- They cost a lot less in the long run. Again, natural pools don’t require the same amount of maintenance that traditional pools do. You won’t spend money on chemicals, nor do you have to keep a pump running. You’ll still skim the top for debris, but the time and money you’ll invest in a natural pool pales in comparison to what you have to do with standard pools.
- Natural pools are at home in any climate where there are natural bodies of water — which is to say anywhere in the world. In the colder months, natural pools can freeze if the temperatures reach that point, but it’s essentially a small lake, so they’ll be fine through winters.
- They’re just plain attractive. Don’t get us wrong, a traditional pool can be a work of art, but there’s a certain charm to natural pools that can’t quite be replicated. If you’re a nature-lover, there’s no comparison.
Reasons Not To Build Natural Swimming Pools
Unfortunately, natural pools aren’t always a good idea. While it’s true that they’re less expensive in the long run, natural pools have a substantially higher initial investment. It also requires a lot more space than a typical pool. The regeneration zone is usually about the same size as the pool area, so you can expect to need twice as much room for a natural pool.
And if there is ever an algal overgrowth, you’ll need to remove it all by hand. It’s not too frequent, but it is an additional chore that you wouldn’t have with a traditional pool.
Moreover, places with very hot climates are a little less suited than temperate and cold areas. As far as locations go for a natural swimming pool Florida is not an ideal place. You can definitely have on with a bit more TLC, but it isn’t worth it for many people.
A great alternative, in that case, is a traditional pool with natural rock and water features. It’s surprising how impressive a pool with a nature-esque waterfall can be. With the right building partner, you can have many of the same benefits of a natural pool while still keeping a lot of the convenience of a standard one.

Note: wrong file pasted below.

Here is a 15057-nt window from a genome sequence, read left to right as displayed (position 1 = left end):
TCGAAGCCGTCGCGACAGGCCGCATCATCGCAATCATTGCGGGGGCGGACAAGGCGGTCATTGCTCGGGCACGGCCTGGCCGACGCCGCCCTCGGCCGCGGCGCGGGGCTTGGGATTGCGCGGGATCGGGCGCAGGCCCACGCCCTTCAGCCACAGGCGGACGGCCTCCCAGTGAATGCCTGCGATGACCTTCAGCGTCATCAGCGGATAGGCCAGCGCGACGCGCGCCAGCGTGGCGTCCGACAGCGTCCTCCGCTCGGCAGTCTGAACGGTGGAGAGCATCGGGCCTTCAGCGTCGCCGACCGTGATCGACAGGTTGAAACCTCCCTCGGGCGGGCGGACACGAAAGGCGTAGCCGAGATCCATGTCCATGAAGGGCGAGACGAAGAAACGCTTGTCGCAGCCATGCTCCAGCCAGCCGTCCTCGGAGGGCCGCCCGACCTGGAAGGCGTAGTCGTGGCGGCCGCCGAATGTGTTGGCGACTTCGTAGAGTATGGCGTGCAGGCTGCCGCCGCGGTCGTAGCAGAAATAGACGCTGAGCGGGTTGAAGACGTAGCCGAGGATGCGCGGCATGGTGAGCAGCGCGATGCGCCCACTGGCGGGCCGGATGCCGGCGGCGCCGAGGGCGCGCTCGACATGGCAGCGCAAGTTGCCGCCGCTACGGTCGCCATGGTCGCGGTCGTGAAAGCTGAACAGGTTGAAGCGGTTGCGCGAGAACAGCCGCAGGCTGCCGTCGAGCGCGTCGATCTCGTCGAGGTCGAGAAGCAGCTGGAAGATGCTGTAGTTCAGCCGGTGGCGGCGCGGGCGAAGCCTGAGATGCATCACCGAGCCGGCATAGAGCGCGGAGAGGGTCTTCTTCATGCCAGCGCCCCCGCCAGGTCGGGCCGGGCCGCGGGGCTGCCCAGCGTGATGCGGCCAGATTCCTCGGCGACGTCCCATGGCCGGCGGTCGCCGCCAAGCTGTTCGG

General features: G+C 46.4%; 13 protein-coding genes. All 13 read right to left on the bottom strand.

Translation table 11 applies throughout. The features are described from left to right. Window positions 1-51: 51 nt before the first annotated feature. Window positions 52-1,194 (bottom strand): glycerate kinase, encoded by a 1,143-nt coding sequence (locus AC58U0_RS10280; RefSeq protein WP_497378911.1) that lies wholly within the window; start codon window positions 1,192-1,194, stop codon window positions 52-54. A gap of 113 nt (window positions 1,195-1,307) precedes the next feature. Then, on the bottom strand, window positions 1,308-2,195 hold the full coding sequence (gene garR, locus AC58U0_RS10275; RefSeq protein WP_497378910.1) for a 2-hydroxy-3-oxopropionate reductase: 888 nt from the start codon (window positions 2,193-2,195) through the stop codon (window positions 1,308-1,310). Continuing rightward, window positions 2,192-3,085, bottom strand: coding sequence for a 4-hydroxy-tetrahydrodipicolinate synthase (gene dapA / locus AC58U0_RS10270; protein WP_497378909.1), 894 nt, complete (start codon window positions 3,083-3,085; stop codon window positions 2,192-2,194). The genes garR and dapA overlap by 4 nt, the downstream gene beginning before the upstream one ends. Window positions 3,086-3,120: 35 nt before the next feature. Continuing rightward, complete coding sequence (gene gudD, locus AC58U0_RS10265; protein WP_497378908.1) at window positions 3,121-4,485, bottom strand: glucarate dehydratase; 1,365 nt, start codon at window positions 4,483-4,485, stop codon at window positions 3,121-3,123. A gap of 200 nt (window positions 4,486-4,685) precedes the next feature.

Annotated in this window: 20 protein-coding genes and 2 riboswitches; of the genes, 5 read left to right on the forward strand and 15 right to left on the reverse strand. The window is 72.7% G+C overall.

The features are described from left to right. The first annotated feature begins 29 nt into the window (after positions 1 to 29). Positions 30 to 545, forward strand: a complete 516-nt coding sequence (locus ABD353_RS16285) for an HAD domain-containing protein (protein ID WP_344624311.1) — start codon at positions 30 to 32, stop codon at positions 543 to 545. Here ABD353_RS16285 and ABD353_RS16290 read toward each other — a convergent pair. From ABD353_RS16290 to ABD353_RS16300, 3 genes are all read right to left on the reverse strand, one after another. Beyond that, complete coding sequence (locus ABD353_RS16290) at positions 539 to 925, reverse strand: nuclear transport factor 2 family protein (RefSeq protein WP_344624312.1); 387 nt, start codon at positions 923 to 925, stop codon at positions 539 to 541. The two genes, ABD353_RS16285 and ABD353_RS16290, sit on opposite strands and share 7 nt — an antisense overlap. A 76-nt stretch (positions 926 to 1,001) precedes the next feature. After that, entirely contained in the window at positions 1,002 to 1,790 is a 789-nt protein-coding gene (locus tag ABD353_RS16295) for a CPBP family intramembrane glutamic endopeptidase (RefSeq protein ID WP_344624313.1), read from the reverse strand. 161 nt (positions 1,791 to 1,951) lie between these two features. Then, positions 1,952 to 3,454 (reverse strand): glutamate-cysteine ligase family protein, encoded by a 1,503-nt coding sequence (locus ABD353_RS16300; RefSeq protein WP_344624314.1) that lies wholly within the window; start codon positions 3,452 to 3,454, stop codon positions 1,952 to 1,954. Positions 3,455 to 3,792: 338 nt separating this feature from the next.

Also, as attractive as they are, they’re not for everyone. Someone who has never been swimming in natural bodies of water can find the oiliness of the water and algal presence off-putting. Natural pools are entirely safe to swim in, but there’s no way to remove all biological presence from the water.
Lastly, natural pools aren’t usually a good idea if you’re trying to add resale value to your property. Unless you happen to find a buyer who specifically enjoys natural pools, it will likely actually decrease your home’s appeal on the market.
All-Natural Is An Option, But Not For Everyone
Hopefully, you learned everything you were hoping to about natural pools and more. There’s a lot to unpack, but the key takeaway is this: natural pools may seem appealing, but make sure you know what you’re getting into before committing to one.
At Florida Pool and Patio, we’re committed to being completely transparent with our customers. If you’d like to discuss your options, don’t hesitate to call us and speak with one of our pool installation professionals.
What do you think about natural pools? Will you be making the switch, or do you want to install one on your property? Let us know in the comments.